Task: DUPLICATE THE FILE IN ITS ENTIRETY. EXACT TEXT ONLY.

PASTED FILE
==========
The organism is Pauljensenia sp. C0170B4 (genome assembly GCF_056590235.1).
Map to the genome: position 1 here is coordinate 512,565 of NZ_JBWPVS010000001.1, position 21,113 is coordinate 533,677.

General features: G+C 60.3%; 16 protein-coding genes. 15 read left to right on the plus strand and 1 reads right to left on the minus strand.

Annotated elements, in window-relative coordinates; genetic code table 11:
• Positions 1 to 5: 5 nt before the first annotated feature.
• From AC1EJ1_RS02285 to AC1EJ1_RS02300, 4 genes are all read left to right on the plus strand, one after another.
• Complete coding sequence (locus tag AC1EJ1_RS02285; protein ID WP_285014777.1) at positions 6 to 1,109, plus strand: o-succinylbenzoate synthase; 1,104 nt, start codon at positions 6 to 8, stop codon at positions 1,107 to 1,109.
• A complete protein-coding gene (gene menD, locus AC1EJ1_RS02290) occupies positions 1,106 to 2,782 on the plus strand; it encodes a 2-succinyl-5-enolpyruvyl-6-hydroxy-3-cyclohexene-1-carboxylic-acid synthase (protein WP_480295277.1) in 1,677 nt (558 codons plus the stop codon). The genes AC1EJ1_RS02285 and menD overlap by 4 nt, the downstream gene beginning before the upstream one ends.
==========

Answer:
The organism is Pauljensenia sp. C0170B4 (genome assembly GCF_056590235.1).
Map to the genome: position 1 here is coordinate 512,565 of NZ_JBWPVS010000001.1, position 21,113 is coordinate 533,677.

General features: G+C 60.3%; 16 protein-coding genes. 15 read left to right on the plus strand and 1 reads right to left on the minus strand.

Annotated elements, in window-relative coordinates; genetic code table 11:
• Positions 1 to 5: 5 nt before the first annotated feature.
• From AC1EJ1_RS02285 to AC1EJ1_RS02300, 4 genes are all read left to right on the plus strand, one after another.
• Complete coding sequence (locus tag AC1EJ1_RS02285; protein ID WP_285014777.1) at positions 6 to 1,109, plus strand: o-succinylbenzoate synthase; 1,104 nt, start codon at positions 6 to 8, stop codon at positions 1,107 to 1,109.
• A complete protein-coding gene (gene menD, locus AC1EJ1_RS02290) occupies positions 1,106 to 2,782 on the plus strand; it encodes a 2-succinyl-5-enolpyruvyl-6-hydroxy-3-cyclohexene-1-carboxylic-acid synthase (protein WP_480295277.1) in 1,677 nt (558 codons plus the stop codon). The genes AC1EJ1_RS02285 and menD overlap by 4 nt, the downstream gene beginning before the upstream one ends.